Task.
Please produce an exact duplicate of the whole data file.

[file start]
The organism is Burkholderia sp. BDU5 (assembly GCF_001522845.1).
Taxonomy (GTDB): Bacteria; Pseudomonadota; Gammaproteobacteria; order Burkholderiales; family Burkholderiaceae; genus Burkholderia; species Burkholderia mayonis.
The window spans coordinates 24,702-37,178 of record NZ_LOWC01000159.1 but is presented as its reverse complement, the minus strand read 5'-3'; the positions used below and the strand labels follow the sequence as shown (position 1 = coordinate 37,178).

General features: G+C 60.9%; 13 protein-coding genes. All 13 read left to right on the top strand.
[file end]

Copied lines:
The organism is Burkholderia sp. BDU5 (assembly GCF_001522845.1).
Taxonomy (GTDB): Bacteria; Pseudomonadota; Gammaproteobacteria; order Burkholderiales; family Burkholderiaceae; genus Burkholderia; species Burkholderia mayonis.
The window spans coordinates 24,702-37,178 of record NZ_LOWC01000159.1 but is presented as its reverse complement, the minus strand read 5'-3'; the positions used below and the strand labels follow the sequence as shown (position 1 = coordinate 37,178).

General features: G+C 60.9%; 13 protein-coding genes. All 13 read left to right on the top strand.